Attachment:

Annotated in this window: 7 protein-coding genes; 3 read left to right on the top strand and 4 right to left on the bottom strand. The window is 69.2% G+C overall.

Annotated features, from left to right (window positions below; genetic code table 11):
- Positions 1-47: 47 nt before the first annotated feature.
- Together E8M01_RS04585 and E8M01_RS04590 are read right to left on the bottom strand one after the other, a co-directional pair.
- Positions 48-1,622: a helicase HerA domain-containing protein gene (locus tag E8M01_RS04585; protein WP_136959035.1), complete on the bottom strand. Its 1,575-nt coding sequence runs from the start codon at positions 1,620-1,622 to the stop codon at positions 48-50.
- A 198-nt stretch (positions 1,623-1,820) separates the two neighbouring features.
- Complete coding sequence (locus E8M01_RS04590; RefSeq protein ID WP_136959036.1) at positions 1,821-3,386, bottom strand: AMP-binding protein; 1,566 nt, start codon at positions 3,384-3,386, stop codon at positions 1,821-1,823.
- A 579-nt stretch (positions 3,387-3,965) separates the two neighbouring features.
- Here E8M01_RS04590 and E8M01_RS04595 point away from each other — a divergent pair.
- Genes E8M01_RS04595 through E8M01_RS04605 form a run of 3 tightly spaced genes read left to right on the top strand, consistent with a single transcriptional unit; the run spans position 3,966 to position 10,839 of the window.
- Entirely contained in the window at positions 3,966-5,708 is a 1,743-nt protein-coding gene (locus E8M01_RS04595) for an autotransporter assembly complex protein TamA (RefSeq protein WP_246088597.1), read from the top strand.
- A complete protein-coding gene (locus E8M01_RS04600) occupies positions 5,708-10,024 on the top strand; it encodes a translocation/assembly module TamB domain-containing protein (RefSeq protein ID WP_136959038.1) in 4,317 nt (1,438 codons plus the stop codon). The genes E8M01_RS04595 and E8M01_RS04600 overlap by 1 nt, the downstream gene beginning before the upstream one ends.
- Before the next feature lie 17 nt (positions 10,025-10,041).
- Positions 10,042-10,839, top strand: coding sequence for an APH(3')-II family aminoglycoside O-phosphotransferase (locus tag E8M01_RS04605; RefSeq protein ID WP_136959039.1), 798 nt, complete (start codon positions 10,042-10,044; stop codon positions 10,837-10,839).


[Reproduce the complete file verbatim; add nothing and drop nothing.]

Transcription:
Annotated in this window: 7 protein-coding genes; 3 read left to right on the top strand and 4 right to left on the bottom strand. The window is 69.2% G+C overall.

Annotated features, from left to right (window positions below; genetic code table 11):
- Positions 1-47: 47 nt before the first annotated feature.
- Together E8M01_RS04585 and E8M01_RS04590 are read right to left on the bottom strand one after the other, a co-directional pair.
- Positions 48-1,622: a helicase HerA domain-containing protein gene (locus tag E8M01_RS04585; protein WP_136959035.1), complete on the bottom strand. Its 1,575-nt coding sequence runs from the start codon at positions 1,620-1,622 to the stop codon at positions 48-50.
- A 198-nt stretch (positions 1,623-1,820) separates the two neighbouring features.
- Complete coding sequence (locus E8M01_RS04590; RefSeq protein ID WP_136959036.1) at positions 1,821-3,386, bottom strand: AMP-binding protein; 1,566 nt, start codon at positions 3,384-3,386, stop codon at positions 1,821-1,823.
- A 579-nt stretch (positions 3,387-3,965) separates the two neighbouring features.
- Here E8M01_RS04590 and E8M01_RS04595 point away from each other — a divergent pair.
- Genes E8M01_RS04595 through E8M01_RS04605 form a run of 3 tightly spaced genes read left to right on the top strand, consistent with a single transcriptional unit; the run spans position 3,966 to position 10,839 of the window.
- Entirely contained in the window at positions 3,966-5,708 is a 1,743-nt protein-coding gene (locus E8M01_RS04595) for an autotransporter assembly complex protein TamA (RefSeq protein WP_246088597.1), read from the top strand.
- A complete protein-coding gene (locus E8M01_RS04600) occupies positions 5,708-10,024 on the top strand; it encodes a translocation/assembly module TamB domain-containing protein (RefSeq protein ID WP_136959038.1) in 4,317 nt (1,438 codons plus the stop codon). The genes E8M01_RS04595 and E8M01_RS04600 overlap by 1 nt, the downstream gene beginning before the upstream one ends.
- Before the next feature lie 17 nt (positions 10,025-10,041).
- Positions 10,042-10,839, top strand: coding sequence for an APH(3')-II family aminoglycoside O-phosphotransferase (locus tag E8M01_RS04605; RefSeq protein ID WP_136959039.1), 798 nt, complete (start codon positions 10,042-10,044; stop codon positions 10,837-10,839).